Test Framing a new concept


Introduction
This presentation is designed to explain concept of Test
Framing and to tell what is test framing what are its
advantages and why it should be used

What is Test Framing !!!
 Telling two composite stories
 A Story of product and a Story of our testing skills
 Test framing is a key skill that helps us to compose,
edit, narrate, and justify the story of our testing in a
logical, coherent, and rapid way.

Goal of Test Framing
 Link  each testing activity with the testing mission.
 Justify the story of our testing in a logical way

Definition
“Test framing is the capacity to follow and express, at any
time, a direct line of logic  that connects the mission to the
tests “
Purpose of Test Framing
The purpose of test framing is to be able to provide clear, logical,
credible answers to  questions like
 Why are you running (did you run, will you run) this test (and not
some other test)?
 Why are you running that test now (did you run that test then, will
you run that test later)?
 Why are you testing (did you test, will you test) for this requirement,
rather than that requirement? configuration  of the product?
 How does your test result relate to your test design?
 Was the mission related to risk? How does this test relate to that risk?
 How does this test relate to other tests you might have chosen?
 Are you qualified (were you qualified, can you become qualified) to
test this?
 Why do you think that is (was, would be) a problem?

Proposition & Connectives
 “A Proposition is a simple statement that expresses a concept.
The statement may be true or false. In test framing, we typically
use propositions as affirmative declarations or assumptions.
Occasionally , we will use propositions as the basis of hypotheses
to be tested or falsified.”
 “Connectives are word or phrases that link or relate
propositions to each other, generating new propositions by
inference. Examples include “and”, “not”, “if ”, “therefore”, “and
so”, “unless”, “because”, “since”, “on the other hand”, “but maybe”,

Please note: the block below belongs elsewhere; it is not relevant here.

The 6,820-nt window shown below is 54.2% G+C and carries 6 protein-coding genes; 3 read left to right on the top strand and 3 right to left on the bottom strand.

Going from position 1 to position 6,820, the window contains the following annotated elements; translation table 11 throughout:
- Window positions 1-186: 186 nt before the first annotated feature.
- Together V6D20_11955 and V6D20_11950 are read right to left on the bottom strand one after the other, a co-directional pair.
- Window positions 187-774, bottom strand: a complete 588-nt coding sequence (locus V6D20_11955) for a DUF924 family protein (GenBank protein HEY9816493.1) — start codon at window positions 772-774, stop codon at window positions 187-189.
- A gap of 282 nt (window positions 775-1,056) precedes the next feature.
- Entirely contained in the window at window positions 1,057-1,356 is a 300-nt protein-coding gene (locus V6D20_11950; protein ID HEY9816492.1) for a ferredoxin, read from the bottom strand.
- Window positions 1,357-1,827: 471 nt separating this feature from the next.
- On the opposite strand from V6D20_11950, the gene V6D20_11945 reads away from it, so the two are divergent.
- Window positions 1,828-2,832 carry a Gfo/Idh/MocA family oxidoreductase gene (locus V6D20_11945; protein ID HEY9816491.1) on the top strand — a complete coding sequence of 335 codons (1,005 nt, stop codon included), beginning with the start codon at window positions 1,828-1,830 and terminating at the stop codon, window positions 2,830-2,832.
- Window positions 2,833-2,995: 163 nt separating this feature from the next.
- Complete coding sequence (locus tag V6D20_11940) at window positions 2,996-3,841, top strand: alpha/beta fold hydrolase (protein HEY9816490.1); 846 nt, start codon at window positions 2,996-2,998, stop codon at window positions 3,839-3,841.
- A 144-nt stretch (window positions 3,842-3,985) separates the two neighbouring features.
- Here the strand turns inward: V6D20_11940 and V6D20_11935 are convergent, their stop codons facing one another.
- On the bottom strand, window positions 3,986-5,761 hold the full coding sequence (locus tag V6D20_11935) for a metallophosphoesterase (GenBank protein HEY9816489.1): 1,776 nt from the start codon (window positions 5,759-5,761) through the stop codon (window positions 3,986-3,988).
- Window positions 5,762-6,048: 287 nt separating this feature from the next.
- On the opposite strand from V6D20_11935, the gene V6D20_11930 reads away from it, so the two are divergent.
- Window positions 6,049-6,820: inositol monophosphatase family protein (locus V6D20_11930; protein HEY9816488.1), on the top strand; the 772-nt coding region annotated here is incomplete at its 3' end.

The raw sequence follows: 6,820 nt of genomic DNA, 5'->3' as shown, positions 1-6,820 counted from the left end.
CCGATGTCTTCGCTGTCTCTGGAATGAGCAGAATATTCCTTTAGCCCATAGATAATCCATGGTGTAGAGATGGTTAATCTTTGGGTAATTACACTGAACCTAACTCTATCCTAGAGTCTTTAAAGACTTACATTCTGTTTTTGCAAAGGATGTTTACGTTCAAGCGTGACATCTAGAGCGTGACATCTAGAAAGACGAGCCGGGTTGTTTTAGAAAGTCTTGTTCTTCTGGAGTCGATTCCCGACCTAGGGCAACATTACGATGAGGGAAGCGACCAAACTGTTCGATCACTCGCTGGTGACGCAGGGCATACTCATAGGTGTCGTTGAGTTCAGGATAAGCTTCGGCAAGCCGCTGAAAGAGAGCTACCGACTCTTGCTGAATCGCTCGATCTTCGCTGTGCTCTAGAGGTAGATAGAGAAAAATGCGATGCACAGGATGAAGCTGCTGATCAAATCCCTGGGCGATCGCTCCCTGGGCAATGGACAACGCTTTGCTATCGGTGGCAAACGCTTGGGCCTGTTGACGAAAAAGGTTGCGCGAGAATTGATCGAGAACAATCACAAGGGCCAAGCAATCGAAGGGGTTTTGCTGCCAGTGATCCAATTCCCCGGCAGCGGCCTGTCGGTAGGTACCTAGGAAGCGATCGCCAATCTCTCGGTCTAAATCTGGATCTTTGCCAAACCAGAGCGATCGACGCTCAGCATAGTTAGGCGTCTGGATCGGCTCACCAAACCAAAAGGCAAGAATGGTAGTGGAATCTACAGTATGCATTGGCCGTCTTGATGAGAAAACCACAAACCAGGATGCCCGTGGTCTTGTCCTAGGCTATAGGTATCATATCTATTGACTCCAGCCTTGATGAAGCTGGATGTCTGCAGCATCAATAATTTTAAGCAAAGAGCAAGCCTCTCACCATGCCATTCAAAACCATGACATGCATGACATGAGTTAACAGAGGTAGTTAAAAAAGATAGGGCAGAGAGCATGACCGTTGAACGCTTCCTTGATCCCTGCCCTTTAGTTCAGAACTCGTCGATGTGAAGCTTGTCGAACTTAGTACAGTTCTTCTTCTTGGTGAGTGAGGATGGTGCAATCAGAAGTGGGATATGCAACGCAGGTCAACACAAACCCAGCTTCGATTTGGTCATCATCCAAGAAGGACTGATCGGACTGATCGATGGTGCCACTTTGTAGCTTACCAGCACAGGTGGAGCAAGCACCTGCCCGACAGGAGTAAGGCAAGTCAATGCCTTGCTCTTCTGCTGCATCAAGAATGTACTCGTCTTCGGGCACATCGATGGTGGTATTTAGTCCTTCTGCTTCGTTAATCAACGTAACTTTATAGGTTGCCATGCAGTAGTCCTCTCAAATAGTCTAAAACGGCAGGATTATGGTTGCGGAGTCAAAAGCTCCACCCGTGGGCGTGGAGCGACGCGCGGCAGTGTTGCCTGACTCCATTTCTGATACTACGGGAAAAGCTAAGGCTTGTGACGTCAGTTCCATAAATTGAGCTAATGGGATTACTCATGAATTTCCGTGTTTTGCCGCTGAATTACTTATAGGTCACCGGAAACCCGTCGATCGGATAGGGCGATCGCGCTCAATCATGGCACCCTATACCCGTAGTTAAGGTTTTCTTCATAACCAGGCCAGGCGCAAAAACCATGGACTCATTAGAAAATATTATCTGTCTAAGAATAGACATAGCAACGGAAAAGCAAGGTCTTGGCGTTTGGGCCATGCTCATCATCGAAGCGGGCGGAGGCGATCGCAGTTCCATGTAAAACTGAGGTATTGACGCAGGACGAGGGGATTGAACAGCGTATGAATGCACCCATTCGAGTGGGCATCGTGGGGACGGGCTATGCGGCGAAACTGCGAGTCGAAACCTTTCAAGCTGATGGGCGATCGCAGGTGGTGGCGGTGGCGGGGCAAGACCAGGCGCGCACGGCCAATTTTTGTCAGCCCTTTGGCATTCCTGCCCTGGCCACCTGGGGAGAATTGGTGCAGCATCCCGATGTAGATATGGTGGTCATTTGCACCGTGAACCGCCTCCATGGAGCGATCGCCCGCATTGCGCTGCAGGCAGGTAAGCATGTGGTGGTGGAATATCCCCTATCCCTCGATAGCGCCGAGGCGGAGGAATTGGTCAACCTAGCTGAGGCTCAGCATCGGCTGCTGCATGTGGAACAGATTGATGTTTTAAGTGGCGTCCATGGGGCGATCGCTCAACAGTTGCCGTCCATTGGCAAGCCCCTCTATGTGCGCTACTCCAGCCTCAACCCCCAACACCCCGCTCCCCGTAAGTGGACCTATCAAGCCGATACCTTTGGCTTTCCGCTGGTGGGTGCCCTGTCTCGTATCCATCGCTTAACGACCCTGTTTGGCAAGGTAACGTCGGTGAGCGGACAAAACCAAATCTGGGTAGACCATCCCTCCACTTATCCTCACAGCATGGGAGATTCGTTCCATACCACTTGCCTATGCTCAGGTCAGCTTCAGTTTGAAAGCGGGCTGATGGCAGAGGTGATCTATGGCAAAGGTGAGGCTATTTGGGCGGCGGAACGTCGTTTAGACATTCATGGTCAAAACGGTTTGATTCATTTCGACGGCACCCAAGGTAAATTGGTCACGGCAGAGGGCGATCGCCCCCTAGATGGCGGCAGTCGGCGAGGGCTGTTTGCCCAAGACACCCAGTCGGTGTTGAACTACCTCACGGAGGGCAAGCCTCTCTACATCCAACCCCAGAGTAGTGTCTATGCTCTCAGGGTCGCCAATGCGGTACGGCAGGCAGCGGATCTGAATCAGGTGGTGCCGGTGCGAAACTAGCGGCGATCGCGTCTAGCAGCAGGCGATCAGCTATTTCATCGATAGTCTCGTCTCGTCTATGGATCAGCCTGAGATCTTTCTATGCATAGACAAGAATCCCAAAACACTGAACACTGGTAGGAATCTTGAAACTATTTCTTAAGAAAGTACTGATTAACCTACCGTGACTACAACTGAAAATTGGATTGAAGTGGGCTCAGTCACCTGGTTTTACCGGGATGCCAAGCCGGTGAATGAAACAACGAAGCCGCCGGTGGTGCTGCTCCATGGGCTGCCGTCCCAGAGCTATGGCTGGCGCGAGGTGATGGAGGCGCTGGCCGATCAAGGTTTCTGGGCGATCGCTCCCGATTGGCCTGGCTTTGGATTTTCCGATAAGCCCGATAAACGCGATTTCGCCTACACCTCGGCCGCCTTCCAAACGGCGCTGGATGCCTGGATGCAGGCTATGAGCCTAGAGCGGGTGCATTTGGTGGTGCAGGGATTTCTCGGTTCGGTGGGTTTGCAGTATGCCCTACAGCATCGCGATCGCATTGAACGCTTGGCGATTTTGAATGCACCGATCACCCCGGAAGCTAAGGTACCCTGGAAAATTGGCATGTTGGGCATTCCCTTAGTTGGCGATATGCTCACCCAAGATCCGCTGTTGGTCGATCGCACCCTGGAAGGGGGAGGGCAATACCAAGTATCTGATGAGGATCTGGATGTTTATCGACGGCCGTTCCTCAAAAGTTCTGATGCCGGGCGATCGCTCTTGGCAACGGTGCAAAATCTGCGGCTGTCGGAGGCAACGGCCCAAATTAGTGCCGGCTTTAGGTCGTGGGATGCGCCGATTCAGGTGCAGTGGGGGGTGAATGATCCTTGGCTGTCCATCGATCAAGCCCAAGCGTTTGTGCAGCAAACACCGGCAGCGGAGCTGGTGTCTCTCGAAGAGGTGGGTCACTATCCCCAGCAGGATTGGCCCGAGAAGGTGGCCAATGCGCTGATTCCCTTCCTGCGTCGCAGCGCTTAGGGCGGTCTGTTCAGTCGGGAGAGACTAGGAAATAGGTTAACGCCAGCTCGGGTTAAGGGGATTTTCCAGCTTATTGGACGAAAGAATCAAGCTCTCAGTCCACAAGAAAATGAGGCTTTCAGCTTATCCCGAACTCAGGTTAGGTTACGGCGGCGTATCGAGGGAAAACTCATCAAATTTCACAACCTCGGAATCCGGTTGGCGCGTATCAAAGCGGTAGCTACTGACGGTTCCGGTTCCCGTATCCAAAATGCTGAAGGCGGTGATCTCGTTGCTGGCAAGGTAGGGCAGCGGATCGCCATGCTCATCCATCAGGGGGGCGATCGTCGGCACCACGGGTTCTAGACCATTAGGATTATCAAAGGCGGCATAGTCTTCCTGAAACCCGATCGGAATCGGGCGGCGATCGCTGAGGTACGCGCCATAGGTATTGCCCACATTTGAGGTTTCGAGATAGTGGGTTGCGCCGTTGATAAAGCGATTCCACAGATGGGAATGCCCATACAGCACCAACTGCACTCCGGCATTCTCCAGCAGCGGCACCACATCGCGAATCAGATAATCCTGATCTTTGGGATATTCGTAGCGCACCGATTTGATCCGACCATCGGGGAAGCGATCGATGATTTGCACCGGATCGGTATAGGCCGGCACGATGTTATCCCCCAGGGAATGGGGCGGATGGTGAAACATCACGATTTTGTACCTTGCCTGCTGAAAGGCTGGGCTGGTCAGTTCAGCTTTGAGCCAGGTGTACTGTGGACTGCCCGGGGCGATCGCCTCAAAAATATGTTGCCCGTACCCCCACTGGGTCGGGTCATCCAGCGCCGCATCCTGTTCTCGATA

and so forth.”

Example1
Mission: Find problems that might threaten the value of the product, such as program
misbehavior or data loss.
Proposition: There’s an input field here.
Proposition: Upon the user pressing Enter, the input field sends data to a buffer.
Proposition: Unconstrained input may overflow a buffer.
Proposition: Buffers that overflow clobber data or program code.
Proposition: Clobbered data can result in data loss.
Proposition: Clobbered program code can result in observable misbehavior.
Connecting the propositions: IF this input field is unconstrained, AND IF it consequently
overflows
a buffer, THEREFORE there’s a risk of data loss OR program misbehavior.
Proposition: The larger the data set that is sent to this input field, the greater the chance of
clobbering program code or data.
Connection: THEREFORE, the larger the data set, the better chance of triggering an observable
problem.
Connection: IF I put an extremely long string into this field, I’ll be more likely to observe the
problem.
Conclusion: THEREFORE, as a test, I will try to paste an extremely long string in this input
field AND look for signs of mischief such as garbage in records that I observed as intact before,
or memory leaks, or crashes, or other odd behavior.

Why Test Framing!!!
 When we test, we not only apply information  we also reveal it
 Y ou might justify unframed tests in terms of surprises, rather
than known theories of error
8/25/2014
Conclusion
 Test framing provides a way to tester to justify his/her testing
through logical reasoning
 It provides more conformance to requirement and improvement
in quality standards of product

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